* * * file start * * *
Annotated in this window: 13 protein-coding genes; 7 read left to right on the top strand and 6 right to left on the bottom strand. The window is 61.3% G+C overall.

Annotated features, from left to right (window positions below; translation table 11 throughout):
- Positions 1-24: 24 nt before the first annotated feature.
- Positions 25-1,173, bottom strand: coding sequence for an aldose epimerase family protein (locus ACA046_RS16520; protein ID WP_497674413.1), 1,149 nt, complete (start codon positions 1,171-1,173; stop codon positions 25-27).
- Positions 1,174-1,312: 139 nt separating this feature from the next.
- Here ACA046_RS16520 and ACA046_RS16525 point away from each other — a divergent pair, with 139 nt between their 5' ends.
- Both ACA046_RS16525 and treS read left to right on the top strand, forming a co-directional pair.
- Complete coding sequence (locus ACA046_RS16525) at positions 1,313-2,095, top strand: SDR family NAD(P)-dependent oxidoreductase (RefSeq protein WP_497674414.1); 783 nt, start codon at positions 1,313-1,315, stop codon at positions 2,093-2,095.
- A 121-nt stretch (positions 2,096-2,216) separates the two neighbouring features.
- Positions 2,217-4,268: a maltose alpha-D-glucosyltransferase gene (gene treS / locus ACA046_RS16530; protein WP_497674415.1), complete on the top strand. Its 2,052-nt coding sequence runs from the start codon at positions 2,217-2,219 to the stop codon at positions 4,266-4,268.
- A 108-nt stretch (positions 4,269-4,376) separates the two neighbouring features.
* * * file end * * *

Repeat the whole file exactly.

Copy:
Annotated in this window: 13 protein-coding genes; 7 read left to right on the top strand and 6 right to left on the bottom strand. The window is 61.3% G+C overall.

Annotated features, from left to right (window positions below; translation table 11 throughout):
- Positions 1-24: 24 nt before the first annotated feature.
- Positions 25-1,173, bottom strand: coding sequence for an aldose epimerase family protein (locus ACA046_RS16520; protein ID WP_497674413.1), 1,149 nt, complete (start codon positions 1,171-1,173; stop codon positions 25-27).
- Positions 1,174-1,312: 139 nt separating this feature from the next.
- Here ACA046_RS16520 and ACA046_RS16525 point away from each other — a divergent pair, with 139 nt between their 5' ends.
- Both ACA046_RS16525 and treS read left to right on the top strand, forming a co-directional pair.
- Complete coding sequence (locus ACA046_RS16525) at positions 1,313-2,095, top strand: SDR family NAD(P)-dependent oxidoreductase (RefSeq protein WP_497674414.1); 783 nt, start codon at positions 1,313-1,315, stop codon at positions 2,093-2,095.
- A 121-nt stretch (positions 2,096-2,216) separates the two neighbouring features.
- Positions 2,217-4,268: a maltose alpha-D-glucosyltransferase gene (gene treS / locus ACA046_RS16530; protein WP_497674415.1), complete on the top strand. Its 2,052-nt coding sequence runs from the start codon at positions 2,217-2,219 to the stop codon at positions 4,266-4,268.
- A 108-nt stretch (positions 4,269-4,376) separates the two neighbouring features.